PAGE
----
PLANT HORMONES

The special substances produced by the plants which influence the growth and plant responses are called plant hormones. Plant hormones are auxins, gibberellins, cytokinins, abscisic acid and ethylene.

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AUXINS

The natural auxin is indole acetic acid (IAA). A large number of synthetic auxins are present. These synthetic auxins are more effective than natural auxins. The important synthetic auxins are:

  • Indole butyric acid (IBA)
  • Naphthalene acetic acid (NAA)
  • 2,4-dichlorophenoxyacetic acid (2,4-0)
  • Para chlorophenoxy acetic acid

ROLE OF AUXINS IN PLANT GROWTH (PHYSIOLOGICAL ROLE)

Auxins play following roles in plant growth:

  1. Coleoptile and Stem Growth

Auxin was discovered in coleoptile. It causes growth of the coleoptile of wheat, maize and other cereals. The tip of coleoptile produces auxin. Therefore, coleoptile shows rapid growth. When the tip is removed, the growth of the coleoptile stump stops. Auxin causes growth of the coleoptile by cell elongation. It also causes growth in stem by cell elongation.

  1. Cell Elongation

Auxin causes loosening of cell wall. The rigid cell wall becomes soft and its plasticity increases. The loosening of cell walk decreases the wall pressure (WP) or turgor pressure (TP). So cell absorbs more water. It increases the size of vacuole. As a result the cell stretches and elongates.

  1. Secondary Growth

It is found that the tip of sunflower seedlings produces auxin. This auxin causes secondary growth. If this tip is removed, secondary growth also stops. Auxin stimulates the formation of secondary vascular cambium. Therefore, auxin controls secondary growth or thickness of the stem.

  1. Rooting of Cuttings

Stern cuttings of some plants like rose term adventitious roots at their basal end in the moist soil. The leaves and buds    on the cutting promote the rooting. These leaves and buds produce auxin. The application of auxin promotes rooting of stem cuttings. Synthetic auxins like IDA and NAA are more effective.

Thus auxins are widely used to induce rooting in vegetative propagation of fruit and ornamental plants. However, auxins fail to cause root formation in a few species like guava, mango. Eucalyptus and others. ,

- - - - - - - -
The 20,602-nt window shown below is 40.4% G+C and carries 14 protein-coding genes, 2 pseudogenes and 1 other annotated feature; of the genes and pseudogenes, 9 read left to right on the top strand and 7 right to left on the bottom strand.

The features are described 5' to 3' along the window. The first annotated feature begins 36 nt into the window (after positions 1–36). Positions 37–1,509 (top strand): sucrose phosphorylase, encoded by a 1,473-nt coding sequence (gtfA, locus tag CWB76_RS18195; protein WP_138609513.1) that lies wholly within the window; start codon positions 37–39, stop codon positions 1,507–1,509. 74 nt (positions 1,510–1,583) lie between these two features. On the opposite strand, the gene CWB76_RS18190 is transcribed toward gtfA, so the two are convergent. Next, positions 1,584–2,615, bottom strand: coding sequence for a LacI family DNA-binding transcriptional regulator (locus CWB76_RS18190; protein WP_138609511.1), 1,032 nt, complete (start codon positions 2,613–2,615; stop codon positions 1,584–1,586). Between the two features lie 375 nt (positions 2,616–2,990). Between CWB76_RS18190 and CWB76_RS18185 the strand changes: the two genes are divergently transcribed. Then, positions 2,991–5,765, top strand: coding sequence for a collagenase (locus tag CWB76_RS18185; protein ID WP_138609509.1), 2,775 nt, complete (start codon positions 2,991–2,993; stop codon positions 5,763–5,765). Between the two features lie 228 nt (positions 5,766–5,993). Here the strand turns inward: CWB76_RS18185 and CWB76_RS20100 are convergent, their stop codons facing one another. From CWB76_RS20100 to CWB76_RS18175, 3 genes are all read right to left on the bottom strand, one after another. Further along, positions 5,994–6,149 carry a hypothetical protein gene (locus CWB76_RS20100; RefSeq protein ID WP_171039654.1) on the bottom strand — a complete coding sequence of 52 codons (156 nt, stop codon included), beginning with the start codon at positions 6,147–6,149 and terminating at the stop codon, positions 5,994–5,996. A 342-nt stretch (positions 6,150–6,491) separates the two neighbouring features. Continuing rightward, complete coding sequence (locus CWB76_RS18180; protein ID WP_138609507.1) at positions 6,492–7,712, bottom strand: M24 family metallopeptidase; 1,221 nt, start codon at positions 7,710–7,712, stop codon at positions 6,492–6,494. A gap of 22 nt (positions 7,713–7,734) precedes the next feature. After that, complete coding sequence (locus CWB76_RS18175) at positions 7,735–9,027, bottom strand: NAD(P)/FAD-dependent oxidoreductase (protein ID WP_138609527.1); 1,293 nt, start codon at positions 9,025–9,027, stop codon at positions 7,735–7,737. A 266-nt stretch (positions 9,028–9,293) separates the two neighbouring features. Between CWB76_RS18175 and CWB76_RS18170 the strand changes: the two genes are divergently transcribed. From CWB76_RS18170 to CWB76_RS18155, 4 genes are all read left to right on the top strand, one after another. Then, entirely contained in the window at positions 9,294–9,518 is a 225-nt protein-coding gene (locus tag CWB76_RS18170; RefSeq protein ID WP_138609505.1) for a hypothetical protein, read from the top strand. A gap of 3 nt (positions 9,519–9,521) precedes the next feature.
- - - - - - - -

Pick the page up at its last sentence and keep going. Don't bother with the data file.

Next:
1. Apical Dominance

The phenomenon in which shoot apex inhibits the growth of lateral buds is called apical dominance. The terminal bud produces auxins. It inhibits the growth of lateral bud. Therefore, the main stem continues to grow. If the tip is cut off. the influence of the apex on the lateral buds is lost. Now lateral buds emerge and form branches.

Auxin alone is not responsible for apical dominance. Other hormones like cytokinin and gibberellin are also involved in apical dominance.

  1. Sex Expression

Auxins change the sex ratio in some plants. The flowers of some plants like cucumber and ridge gourd arc unisexual. But both male and female flowers are borne on the same plant (Monoecious). These plants produce a large number of Male flowers. But it. produces only a few female flowers. Application of auxin increases the number of female flowers . and decreases the number of male flowers.


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In dioecious species like Cannabis, genetically male plants produce exclusively male flowers. it starts producing female flowers’ with the application of auxin. Here the effect of auxin is indirect. Auxin produces another hormone ethylene. Ethylene changes the sex ratio of flowers and develops more female flowers.

  1. Parthenocarpy

The phenomenon in which ovary changes into fruit without fertilization is called parthenocarpy. The production of auxin increases in ovary after pollination. The endosperm produces auxin in the ovule. This auxin changes ovary into fruit. The flower falls or withers without pollination. The application of auxin develops the fruit without pollination and fertilization in some plants like tomato and brinjal. It is parthenocarpy. Parthenocarpic fruits are seedless. Some fruits like banana and orange are naturally parthenocarpic. Their ovary has high concentration of auxin even before pollination. This auxin develops their ovary into the fruit.

  1. Abscission

The falling of leaves, flowers and fruits is called abscission. The green lamina of young leaves produce auxin. This auxin prevents the abscission of leaves. The old leaves cannot produce sufficient auxin. So they fall. If auxin is applied on such leaves. abscission is prevented. Similarly, application of auxin prevents abscission of flowers and fruits. The NAA and 2, 4-D are used commercially to prevent premature fall of immature citrus and apple fruits.

The cell of the abscission layer secretes hydrolytic enzymes like cellulase and pectinase. These enzymes dissolve the cell wall. The organ detaches at this point and falls. Auxin inhibits the action of these enzymes and prevents abscission.

  1. Tropism

The bending of plant organs like coleoptile, stem and root toward or away from stimulus due to unequal growth is called tropism. It may be phototropism if the stimulus is light. Or it may be geotropism if the stimulus is gravity. Auxin also controls phototropism and geotropism.

• Phototropism: A stem is exposed to light from one side. One half of the stern receives the light. The other half is shaJed. Auxin produced at the tip. It is transported dommard. The lighted half of the stem gets about 35% of auxin. But the,sbaded side receives about 65 % of auxin. As a result, the shaded half ‘of.-thestem grows more than the lighted half. It bends the stem towards light.

  • Geotropism: A coleoptilel is placed horizontally. The lower half of the coleoptile possesses more auXin than the upper half. Therefore, lower side grows more thin the upper side. It bends the coleoptile upward.

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